What are linear types?

Just reading the thread mentioned below, then BAM an unfamiliar term.

Continuing the discussion from SE-0298: Async/Await: Sequences:

I did a quick look up. Linear types lets a type system define entities that can be used exactly once. From the Wikipedia page, there are weakenings for at-least-once, at-most-once, and a strengthening for exactly-once-and-in-order (plus unregulated). I was also intrigued in that this system could help in forming an effect system, whose need in Swift has been brought up sometimes to generalize try/throws and await/async.

How would linear types (or the whole substructural type system) be expressed? Would it be an annotation on functions, function parameters, types, variables, or any and all of those?

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A type that is "at-most-once" is a type with a private or nonexistent copy operation.
A type that is "at-least-once" is a type with a private or nonexistent deinit.

Expressing these in Swift would probably require the Ownership Manifesto's moveonly contexts,
because all current code assumes copy and deinit to be public.


Hey Daryle, sorry about that.

Linear types are relevant here because they can only be transferred around through "moves", they cannot be duplicated. In the case of the proposal, that would mean that the iterator has a lifetime that is guaranteed to be bound by the loop and is guaranteed to be destroyed on exit in all cases.

Right now, structs are implicitly copyable, and class refrences can "escape". This isn't a common problem, but the ownership model will allows us to define provably correct things that can eliminate some possible bugs in cases like this.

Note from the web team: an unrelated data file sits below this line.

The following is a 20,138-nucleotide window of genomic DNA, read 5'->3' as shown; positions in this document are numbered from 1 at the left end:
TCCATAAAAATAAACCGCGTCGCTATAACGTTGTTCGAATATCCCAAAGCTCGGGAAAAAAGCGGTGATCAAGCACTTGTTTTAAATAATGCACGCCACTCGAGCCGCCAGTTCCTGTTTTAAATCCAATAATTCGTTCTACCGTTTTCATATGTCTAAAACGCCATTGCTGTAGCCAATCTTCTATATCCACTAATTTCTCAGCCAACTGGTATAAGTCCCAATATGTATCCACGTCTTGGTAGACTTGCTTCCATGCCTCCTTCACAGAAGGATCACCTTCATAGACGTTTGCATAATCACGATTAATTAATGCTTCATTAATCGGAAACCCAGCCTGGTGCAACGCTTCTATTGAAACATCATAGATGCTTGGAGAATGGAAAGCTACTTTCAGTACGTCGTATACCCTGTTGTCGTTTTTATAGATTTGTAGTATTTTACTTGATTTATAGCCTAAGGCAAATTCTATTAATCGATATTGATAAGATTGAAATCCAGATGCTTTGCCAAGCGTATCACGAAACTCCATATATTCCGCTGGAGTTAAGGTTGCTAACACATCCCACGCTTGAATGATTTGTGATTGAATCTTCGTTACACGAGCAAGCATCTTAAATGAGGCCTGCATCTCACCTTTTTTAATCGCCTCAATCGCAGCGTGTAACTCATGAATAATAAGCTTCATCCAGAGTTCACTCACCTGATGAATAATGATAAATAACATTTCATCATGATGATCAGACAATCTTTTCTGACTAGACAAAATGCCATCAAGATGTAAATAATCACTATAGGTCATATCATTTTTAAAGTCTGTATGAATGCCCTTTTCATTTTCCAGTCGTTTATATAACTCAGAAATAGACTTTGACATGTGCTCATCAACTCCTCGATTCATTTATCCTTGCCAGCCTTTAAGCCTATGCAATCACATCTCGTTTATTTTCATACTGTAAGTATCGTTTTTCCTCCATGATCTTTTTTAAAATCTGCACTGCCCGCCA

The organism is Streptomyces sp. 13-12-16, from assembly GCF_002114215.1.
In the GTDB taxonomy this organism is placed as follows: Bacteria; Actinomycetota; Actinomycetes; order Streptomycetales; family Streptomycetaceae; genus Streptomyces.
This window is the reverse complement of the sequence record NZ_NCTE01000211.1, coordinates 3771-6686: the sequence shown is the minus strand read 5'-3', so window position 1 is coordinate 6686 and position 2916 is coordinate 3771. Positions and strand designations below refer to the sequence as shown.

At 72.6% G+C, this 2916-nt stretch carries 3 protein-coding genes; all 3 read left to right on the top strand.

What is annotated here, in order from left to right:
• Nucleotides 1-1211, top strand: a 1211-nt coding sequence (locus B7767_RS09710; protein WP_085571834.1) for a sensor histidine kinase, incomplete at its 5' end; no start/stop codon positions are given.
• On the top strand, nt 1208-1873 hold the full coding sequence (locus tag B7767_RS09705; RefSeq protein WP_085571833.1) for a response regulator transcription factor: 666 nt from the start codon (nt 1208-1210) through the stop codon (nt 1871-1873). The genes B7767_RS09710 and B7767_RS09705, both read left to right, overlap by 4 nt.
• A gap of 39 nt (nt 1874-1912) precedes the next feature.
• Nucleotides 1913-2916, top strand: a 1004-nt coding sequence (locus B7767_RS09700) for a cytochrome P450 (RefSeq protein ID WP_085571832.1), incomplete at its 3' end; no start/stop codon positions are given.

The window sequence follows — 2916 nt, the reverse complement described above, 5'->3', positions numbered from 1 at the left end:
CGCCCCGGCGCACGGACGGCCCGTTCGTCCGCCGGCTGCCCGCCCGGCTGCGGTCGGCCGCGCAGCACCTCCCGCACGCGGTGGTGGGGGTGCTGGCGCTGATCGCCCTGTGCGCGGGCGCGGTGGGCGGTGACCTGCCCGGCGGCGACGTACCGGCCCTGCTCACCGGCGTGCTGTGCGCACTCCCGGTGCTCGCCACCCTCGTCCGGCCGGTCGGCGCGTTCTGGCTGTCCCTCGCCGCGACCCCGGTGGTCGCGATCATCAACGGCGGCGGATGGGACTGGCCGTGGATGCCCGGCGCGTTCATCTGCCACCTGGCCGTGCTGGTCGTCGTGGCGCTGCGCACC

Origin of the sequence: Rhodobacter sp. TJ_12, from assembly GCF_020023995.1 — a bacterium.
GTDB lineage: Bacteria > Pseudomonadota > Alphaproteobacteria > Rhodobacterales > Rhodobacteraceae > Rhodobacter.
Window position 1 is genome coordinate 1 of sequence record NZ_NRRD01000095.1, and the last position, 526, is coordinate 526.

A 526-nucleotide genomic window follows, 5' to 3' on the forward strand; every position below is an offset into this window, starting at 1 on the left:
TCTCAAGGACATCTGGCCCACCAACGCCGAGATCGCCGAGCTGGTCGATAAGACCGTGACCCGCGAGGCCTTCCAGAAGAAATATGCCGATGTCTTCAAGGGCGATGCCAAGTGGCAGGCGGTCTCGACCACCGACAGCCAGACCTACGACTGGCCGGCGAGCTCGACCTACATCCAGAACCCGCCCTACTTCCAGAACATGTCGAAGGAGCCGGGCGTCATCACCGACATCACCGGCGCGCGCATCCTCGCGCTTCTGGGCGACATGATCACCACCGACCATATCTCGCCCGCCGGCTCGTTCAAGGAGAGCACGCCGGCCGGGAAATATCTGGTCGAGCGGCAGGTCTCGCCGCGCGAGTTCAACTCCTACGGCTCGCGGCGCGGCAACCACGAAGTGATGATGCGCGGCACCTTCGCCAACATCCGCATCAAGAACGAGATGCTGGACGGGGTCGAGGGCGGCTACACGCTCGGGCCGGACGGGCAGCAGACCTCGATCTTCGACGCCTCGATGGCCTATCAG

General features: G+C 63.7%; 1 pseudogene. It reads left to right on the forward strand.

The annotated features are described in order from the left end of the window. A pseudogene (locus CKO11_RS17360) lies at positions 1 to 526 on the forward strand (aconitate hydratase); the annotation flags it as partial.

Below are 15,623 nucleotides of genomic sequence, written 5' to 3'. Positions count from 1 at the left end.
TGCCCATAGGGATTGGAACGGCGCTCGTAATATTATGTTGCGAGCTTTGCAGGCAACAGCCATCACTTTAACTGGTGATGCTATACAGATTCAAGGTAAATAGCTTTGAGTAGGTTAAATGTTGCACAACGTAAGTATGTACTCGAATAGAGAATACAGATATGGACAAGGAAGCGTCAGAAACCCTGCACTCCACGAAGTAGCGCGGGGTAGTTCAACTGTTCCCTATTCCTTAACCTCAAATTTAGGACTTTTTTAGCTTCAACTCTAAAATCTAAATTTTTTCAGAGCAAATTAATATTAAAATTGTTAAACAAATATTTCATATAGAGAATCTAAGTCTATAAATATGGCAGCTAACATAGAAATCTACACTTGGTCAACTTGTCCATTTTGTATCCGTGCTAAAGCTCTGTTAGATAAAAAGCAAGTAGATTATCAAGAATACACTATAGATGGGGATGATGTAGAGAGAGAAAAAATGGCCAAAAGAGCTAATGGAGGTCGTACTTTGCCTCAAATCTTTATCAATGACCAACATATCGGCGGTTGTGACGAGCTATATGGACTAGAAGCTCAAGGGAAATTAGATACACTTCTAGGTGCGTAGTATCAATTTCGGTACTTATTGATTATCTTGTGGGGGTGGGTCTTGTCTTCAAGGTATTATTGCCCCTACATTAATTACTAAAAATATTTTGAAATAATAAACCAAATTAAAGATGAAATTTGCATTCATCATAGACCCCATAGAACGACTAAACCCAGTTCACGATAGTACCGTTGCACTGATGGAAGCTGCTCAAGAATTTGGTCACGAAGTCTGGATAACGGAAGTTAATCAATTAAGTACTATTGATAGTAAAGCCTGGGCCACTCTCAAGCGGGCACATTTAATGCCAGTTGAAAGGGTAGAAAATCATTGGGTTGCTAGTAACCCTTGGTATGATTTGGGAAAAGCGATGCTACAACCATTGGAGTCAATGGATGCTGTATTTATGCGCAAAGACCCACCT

Wadler has a great paper on the subject of applying linearity to tame side effecting systems. There he exploits the inherent sequencing of a strict linear let let! plus the uniqueness afforded by linearity to ensure that e.g. variables corresponding to resources like files have a unique reference active at any one time and to induce an ordering of effects in an expression that guarantees a reasonable prima fascie semantics. For example:

let y = f(x) in z

Need not necessarily fully evaluate either f or x or f(x) in a functional program unless z demands the value of y (say, by case’ing on it). However,

let! y = f(x) in z

requires the evaluation of f(x) be fully sequenced before z is evaluated. It then becomes trivial to notice that a program like

let! file = readFile(“~/password.txt) in sendFileToHacker(file)

Will always

  1. Have a unique handle to the file in question
  2. Have that handle be consumed by one use

With pervasive linearity, one can do all kinds of neat things like completely ignore the problem of garbage collection.

Linear type systems are deeply intertwined with concurrency and concurrent semantics. The type of linear pairs, for example, can be interpreted as the type of a parallel computation of each component. Since each component’s computation cannot share data by construction, it is safe for an abstract machine to interpret constructing such a pair as a fork and destructing such a pair as a join. The dual of this being the type of a computation that races threads computing each component. (Think of this as the difference between you being able to select the result you want versus the program picking a result for you). But more to the point, linearity encodes the kinds of constraints that make it possible to safely access data in a destructive manner. That is, write access is strictly limited in a linear system to one logical thread of execution because all sharing of the resource backing linear variables is structurally forbidden. To remove the restriction on variable reads being linear, many more practical (but not strictly linear) systems enable “borrowing” immutable references to variables to gain the ability to share data back, or enable unrestricted copies of linear variables to port them back into non-linear land.

In Swift, we want to shoot for a less restrictive system, since even mixed linearity turns out to be quite difficult to work with in practice. An “Affine” type system is more our style - what would manifest is commonly referred to as moveonly types. The manifesto lays out some syntax and some ideas for what we can build here - deinit in structs is an attractive selling point.


It seems the link to that second paper is dead, but luckily it was archived.

I've found uniqueness types to be more friendly and flexible than affine or linear types, personally.

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